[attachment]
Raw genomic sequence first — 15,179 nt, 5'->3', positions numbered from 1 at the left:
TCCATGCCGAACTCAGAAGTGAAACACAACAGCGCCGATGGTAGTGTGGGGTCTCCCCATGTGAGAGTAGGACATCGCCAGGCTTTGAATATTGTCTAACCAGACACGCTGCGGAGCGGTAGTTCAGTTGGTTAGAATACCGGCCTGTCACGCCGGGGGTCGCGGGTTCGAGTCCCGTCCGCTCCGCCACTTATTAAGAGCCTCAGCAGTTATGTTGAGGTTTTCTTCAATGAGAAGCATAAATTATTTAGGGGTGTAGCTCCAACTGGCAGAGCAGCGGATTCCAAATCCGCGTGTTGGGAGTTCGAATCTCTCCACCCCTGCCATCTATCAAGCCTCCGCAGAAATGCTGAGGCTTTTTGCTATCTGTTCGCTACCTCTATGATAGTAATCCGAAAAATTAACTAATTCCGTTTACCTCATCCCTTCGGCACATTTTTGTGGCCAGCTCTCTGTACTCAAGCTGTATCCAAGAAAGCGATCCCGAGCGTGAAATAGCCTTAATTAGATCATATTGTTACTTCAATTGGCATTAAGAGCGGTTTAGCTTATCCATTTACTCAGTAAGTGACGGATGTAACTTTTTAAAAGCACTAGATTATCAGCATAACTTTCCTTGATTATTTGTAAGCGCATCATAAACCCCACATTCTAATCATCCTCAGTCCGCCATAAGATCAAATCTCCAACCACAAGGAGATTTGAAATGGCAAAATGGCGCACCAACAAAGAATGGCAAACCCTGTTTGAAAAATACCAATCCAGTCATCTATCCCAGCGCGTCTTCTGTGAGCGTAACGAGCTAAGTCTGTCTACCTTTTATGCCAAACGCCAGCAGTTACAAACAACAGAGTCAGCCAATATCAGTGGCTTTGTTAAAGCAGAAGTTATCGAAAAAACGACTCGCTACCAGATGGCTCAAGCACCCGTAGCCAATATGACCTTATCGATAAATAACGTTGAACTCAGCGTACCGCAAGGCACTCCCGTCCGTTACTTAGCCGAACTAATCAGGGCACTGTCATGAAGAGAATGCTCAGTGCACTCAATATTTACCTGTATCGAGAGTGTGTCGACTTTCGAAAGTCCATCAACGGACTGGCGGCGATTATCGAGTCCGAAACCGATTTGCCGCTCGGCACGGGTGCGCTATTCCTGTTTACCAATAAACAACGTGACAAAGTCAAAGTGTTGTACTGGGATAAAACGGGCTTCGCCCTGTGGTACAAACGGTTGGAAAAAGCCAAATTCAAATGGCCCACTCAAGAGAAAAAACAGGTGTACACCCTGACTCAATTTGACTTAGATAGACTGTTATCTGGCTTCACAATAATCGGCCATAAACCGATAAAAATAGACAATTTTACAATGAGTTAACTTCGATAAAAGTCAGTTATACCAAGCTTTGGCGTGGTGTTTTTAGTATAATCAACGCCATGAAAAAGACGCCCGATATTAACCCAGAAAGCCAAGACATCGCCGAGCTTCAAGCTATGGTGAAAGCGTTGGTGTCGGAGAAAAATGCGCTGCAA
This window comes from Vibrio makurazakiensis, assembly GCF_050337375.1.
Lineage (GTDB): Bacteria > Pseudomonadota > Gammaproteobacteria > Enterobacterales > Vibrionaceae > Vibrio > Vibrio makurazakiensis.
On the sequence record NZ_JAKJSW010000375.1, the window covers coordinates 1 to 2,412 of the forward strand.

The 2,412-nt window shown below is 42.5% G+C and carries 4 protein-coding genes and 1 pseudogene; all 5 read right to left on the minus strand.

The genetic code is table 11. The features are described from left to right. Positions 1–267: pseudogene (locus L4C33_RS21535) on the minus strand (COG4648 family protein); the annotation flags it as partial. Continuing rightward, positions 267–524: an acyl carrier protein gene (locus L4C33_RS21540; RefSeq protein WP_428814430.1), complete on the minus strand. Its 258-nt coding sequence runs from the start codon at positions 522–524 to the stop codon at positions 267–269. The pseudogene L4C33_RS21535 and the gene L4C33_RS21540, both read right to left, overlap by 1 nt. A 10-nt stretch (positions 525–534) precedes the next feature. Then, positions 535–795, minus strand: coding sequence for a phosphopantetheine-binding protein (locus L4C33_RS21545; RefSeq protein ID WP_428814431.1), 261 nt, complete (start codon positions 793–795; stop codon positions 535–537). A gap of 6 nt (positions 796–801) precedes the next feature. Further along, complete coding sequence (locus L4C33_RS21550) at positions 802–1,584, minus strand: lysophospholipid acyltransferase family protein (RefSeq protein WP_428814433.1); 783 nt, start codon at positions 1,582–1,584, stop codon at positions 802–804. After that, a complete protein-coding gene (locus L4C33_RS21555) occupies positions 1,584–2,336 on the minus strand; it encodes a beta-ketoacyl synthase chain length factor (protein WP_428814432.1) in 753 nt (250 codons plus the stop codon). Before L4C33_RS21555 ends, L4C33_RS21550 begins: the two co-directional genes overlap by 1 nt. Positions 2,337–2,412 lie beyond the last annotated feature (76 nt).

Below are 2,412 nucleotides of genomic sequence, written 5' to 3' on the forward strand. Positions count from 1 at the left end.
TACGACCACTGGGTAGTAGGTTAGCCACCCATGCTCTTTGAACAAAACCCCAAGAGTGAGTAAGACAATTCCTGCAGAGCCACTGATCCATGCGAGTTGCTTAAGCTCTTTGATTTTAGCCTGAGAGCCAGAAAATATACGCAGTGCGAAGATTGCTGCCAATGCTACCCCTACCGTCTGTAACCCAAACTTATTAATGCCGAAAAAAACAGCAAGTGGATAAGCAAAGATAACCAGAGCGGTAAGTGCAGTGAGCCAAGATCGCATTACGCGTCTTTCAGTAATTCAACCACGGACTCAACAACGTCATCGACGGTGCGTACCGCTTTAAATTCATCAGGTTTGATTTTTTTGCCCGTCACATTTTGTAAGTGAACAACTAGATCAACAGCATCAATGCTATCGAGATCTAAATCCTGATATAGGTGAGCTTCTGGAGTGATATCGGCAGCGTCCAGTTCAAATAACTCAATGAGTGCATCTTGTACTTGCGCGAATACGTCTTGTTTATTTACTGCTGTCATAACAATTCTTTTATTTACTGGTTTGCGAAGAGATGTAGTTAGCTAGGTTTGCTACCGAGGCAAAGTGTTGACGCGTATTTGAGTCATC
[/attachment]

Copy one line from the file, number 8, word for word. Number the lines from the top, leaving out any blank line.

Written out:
Below are 2,412 nucleotides of genomic sequence, written 5' to 3' on the forward strand. Positions count from 1 at the left end.